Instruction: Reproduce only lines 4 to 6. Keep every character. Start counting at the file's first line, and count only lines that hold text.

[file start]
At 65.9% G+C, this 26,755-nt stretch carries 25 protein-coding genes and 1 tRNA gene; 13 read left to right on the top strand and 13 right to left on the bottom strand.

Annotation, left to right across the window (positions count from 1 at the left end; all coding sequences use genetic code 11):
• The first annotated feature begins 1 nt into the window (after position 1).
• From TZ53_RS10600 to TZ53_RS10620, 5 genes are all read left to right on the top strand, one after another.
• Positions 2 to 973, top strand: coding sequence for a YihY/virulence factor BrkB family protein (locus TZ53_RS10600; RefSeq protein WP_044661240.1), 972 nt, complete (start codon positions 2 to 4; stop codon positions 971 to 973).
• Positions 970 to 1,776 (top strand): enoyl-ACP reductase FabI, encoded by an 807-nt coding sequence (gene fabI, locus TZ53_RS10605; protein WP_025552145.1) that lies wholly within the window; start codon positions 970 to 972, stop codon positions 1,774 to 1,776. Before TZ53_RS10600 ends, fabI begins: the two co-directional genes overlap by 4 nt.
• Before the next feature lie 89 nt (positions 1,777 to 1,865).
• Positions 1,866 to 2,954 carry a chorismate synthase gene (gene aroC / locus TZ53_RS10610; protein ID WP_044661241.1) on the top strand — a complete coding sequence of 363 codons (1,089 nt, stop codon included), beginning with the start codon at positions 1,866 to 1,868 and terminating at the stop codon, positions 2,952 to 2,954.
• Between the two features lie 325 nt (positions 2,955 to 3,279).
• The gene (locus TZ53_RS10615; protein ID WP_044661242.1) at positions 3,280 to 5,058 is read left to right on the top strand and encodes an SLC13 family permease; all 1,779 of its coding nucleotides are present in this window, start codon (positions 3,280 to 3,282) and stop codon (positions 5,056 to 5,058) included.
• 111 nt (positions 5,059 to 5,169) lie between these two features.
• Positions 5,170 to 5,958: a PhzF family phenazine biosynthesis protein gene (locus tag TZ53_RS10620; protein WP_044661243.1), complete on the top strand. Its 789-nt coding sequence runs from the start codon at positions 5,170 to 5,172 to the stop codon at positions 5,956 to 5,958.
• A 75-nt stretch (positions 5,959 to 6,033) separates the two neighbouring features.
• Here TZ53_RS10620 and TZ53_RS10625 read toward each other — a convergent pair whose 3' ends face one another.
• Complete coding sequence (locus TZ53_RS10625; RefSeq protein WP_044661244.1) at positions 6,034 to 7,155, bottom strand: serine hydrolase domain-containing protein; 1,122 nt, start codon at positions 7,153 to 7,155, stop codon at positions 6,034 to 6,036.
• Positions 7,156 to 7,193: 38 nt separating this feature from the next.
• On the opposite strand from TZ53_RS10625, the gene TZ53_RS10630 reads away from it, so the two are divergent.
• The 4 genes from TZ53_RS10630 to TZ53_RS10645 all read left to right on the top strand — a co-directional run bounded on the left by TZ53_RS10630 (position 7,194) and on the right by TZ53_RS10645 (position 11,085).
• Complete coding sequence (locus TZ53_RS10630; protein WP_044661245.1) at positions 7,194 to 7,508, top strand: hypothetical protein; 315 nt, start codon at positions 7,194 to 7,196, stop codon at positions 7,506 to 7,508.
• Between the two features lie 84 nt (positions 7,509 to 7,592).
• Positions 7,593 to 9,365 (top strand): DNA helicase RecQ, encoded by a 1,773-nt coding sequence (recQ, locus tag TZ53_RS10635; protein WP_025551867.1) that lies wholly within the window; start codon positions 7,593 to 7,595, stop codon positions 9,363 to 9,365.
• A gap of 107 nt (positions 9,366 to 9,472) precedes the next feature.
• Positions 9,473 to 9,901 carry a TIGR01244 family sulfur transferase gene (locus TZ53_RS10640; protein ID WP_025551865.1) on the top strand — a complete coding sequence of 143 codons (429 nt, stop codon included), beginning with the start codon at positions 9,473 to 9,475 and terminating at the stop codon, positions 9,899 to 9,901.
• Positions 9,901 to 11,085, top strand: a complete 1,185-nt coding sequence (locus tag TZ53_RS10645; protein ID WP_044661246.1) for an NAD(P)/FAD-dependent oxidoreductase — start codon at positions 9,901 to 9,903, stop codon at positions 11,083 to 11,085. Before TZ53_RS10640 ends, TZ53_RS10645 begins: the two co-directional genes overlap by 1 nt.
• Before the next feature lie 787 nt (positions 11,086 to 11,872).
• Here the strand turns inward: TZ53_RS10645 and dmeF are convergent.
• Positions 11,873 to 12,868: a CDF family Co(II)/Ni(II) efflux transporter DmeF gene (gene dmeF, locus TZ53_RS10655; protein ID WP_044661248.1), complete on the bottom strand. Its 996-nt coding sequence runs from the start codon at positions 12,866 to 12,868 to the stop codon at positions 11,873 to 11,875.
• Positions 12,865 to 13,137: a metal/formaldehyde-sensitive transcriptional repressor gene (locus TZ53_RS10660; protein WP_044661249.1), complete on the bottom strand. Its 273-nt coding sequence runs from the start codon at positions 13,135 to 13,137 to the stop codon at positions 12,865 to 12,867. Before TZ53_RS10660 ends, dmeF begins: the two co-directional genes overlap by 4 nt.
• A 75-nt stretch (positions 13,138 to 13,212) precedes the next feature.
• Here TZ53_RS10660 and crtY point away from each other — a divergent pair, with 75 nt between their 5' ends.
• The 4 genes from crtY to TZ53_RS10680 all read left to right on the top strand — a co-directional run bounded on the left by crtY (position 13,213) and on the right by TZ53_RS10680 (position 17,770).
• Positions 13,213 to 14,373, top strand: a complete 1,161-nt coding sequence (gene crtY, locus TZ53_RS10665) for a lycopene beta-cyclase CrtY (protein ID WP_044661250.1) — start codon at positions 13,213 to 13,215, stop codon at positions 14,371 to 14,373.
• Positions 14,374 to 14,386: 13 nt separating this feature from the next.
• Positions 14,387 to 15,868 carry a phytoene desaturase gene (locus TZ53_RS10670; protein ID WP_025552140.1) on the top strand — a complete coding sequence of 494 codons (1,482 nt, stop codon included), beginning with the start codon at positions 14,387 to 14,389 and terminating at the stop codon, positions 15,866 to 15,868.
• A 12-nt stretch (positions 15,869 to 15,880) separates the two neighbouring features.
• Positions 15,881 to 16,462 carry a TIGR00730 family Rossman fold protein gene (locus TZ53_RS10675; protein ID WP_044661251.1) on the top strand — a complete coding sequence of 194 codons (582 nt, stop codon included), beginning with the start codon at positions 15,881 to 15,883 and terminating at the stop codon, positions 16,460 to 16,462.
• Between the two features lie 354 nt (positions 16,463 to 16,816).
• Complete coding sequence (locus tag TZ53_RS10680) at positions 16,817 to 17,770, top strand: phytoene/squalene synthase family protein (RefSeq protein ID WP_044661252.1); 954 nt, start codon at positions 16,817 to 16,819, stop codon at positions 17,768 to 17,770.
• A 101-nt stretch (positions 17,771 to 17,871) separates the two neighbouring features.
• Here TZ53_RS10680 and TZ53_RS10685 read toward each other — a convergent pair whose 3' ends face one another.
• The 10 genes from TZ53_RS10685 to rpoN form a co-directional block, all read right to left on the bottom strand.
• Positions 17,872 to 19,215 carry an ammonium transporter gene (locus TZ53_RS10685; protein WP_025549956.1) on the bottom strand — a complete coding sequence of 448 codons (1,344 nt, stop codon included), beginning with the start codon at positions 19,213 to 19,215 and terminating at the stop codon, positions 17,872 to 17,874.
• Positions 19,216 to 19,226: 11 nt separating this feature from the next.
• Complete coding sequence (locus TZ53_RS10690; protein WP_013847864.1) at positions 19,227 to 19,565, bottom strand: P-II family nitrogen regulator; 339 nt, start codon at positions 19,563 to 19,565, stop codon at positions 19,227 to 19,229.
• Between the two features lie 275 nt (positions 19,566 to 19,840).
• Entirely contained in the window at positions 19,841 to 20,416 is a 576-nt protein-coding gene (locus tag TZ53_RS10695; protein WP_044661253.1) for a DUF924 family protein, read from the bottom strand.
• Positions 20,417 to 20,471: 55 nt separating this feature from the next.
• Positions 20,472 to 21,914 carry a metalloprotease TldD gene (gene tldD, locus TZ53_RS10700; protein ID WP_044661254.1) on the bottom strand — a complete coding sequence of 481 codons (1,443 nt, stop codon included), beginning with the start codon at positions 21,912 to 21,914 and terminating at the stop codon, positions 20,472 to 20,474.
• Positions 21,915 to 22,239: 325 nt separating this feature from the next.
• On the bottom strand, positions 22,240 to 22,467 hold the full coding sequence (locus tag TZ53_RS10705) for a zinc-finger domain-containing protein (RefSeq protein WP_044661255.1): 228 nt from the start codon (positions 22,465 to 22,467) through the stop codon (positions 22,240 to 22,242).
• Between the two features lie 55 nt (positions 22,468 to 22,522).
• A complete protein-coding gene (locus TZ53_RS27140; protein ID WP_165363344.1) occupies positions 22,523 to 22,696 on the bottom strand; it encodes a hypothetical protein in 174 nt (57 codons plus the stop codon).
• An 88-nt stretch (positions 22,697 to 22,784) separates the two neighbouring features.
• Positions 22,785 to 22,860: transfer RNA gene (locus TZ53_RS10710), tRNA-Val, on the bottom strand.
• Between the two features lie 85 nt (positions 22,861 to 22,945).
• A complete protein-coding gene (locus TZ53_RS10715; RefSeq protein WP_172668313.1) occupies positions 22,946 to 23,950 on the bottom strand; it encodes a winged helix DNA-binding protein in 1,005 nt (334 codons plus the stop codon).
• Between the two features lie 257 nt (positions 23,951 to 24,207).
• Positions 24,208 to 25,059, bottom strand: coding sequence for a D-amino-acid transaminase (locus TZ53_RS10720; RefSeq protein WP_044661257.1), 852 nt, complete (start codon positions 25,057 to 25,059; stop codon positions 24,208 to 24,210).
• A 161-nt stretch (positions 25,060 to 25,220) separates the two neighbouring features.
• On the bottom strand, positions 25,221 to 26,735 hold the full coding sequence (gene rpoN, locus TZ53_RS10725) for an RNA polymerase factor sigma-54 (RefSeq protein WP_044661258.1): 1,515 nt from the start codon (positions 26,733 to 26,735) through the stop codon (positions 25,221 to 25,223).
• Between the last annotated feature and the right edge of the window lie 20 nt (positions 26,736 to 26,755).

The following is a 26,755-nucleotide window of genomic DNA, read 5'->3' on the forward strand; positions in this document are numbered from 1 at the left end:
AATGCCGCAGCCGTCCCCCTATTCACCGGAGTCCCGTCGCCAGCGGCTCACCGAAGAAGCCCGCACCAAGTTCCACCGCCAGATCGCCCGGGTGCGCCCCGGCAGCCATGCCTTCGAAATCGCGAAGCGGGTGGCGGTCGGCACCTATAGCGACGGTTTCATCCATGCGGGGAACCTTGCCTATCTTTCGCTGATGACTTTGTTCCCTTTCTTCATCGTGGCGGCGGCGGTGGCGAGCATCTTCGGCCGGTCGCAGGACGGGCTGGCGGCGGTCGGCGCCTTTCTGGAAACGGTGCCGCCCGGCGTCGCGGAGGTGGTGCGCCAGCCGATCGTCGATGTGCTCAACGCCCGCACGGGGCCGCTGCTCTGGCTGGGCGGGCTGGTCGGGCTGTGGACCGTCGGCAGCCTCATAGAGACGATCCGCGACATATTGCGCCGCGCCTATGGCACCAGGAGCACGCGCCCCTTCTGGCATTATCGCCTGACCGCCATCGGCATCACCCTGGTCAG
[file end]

• From TZ53_RS10600 to TZ53_RS10620, 5 genes are all read left to right on the top strand, one after another.
• Positions 2 to 973, top strand: coding sequence for a YihY/virulence factor BrkB family protein (locus TZ53_RS10600; RefSeq protein WP_044661240.1), 972 nt, complete (start codon positions 2 to 4; stop codon positions 971 to 973).
• Positions 970 to 1,776 (top strand): enoyl-ACP reductase FabI, encoded by an 807-nt coding sequence (gene fabI, locus TZ53_RS10605; protein WP_025552145.1) that lies wholly within the window; start codon positions 970 to 972, stop codon positions 1,774 to 1,776. Before TZ53_RS10600 ends, fabI begins: the two co-directional genes overlap by 4 nt.